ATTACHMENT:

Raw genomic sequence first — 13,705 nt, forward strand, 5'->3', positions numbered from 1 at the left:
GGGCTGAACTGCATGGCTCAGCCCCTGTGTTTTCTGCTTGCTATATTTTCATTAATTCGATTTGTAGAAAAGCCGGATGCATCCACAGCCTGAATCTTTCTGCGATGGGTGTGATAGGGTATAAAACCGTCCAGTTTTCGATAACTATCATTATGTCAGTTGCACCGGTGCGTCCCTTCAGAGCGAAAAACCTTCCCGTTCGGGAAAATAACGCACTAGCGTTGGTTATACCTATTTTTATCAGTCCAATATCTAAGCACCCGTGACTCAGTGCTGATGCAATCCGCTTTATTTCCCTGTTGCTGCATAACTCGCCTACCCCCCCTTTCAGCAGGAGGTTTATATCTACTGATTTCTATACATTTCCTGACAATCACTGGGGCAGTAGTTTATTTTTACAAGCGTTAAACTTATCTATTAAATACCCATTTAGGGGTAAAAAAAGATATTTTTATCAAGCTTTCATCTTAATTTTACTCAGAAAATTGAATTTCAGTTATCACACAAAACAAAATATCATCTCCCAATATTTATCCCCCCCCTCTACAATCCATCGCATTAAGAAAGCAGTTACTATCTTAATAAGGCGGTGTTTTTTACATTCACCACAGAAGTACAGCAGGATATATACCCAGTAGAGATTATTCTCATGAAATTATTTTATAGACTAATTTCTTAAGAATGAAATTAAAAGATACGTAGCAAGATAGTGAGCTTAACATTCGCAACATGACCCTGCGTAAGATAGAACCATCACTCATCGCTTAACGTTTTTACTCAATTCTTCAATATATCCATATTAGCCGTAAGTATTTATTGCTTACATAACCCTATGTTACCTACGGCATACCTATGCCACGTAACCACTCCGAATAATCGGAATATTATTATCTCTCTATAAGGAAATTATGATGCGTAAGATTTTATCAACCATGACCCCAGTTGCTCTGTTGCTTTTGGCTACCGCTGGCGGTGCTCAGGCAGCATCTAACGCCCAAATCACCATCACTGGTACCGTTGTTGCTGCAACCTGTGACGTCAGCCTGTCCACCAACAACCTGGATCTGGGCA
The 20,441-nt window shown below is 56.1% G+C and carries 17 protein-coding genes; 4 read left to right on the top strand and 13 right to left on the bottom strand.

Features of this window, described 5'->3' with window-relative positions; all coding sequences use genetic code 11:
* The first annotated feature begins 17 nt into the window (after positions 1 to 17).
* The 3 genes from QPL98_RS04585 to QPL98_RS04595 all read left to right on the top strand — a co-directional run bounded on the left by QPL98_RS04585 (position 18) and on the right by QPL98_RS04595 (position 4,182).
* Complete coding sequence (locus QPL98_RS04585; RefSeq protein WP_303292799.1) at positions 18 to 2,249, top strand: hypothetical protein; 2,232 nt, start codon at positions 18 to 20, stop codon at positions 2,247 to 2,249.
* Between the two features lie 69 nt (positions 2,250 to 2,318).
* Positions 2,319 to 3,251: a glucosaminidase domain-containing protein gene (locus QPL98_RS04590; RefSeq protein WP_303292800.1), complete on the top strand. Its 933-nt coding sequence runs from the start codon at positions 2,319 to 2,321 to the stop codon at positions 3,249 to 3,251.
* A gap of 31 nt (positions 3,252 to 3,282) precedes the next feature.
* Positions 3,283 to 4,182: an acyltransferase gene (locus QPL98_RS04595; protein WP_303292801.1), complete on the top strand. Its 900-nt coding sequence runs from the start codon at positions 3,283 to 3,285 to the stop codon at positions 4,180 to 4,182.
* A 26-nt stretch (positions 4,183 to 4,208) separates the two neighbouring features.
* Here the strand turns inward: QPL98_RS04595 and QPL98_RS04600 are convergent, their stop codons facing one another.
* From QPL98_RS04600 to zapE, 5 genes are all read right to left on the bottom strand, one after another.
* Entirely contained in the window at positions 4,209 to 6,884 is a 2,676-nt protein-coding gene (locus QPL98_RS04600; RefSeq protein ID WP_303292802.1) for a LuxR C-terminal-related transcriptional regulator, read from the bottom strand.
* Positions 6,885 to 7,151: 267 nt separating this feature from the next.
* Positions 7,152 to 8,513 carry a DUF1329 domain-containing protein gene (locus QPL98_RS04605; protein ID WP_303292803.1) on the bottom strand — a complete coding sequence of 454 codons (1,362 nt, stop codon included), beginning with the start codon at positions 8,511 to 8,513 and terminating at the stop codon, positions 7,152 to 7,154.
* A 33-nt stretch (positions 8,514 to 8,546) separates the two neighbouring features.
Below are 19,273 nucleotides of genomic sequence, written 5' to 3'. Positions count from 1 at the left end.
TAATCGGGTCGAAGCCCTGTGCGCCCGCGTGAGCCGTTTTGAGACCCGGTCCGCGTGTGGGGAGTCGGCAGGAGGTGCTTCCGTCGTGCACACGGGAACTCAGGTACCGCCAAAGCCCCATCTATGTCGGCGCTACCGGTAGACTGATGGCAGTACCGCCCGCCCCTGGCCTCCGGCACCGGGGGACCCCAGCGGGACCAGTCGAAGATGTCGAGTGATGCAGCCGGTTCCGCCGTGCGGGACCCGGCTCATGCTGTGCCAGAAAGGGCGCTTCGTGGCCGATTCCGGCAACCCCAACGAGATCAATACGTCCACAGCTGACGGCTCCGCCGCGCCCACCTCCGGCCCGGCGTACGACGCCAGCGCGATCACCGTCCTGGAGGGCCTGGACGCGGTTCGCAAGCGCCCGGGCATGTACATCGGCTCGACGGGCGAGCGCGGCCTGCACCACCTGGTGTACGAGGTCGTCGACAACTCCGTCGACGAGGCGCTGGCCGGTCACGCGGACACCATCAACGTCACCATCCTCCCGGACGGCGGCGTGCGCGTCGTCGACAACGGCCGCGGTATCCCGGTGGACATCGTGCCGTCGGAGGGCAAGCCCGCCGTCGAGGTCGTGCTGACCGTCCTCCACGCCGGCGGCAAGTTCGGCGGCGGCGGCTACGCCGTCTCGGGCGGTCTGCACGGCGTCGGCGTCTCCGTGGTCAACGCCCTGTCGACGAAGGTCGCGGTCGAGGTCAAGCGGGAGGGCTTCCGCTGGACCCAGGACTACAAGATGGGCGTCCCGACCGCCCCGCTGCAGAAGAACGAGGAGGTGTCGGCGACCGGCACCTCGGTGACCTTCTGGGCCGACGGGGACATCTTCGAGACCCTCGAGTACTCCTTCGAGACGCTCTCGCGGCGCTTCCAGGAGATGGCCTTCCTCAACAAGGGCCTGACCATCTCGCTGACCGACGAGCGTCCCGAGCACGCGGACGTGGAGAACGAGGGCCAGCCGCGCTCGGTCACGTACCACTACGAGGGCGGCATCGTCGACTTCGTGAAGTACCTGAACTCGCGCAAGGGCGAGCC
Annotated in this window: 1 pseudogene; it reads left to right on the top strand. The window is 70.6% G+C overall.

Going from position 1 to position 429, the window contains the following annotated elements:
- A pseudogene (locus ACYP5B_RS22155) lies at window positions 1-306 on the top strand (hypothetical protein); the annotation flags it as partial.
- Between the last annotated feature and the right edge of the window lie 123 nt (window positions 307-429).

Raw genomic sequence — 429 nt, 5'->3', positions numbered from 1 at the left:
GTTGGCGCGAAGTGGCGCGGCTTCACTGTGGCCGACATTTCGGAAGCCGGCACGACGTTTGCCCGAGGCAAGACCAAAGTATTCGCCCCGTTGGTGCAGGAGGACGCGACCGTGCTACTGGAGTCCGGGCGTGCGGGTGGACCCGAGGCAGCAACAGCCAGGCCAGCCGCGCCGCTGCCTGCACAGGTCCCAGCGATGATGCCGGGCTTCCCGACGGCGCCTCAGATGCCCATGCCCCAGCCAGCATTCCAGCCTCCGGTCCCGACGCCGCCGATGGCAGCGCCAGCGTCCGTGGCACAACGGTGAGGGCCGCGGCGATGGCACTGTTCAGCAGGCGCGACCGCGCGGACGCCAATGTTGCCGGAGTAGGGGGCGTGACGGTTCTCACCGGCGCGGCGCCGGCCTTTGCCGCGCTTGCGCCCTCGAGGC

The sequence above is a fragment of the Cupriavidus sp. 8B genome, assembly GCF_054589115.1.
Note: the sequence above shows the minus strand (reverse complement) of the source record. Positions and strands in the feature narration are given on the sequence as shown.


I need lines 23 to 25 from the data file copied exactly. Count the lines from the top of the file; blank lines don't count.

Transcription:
- A pseudogene (locus ACYP5B_RS22155) lies at window positions 1-306 on the top strand (hypothetical protein); the annotation flags it as partial.
- Between the last annotated feature and the right edge of the window lie 123 nt (window positions 307-429).

Raw genomic sequence — 429 nt, 5'->3', positions numbered from 1 at the left: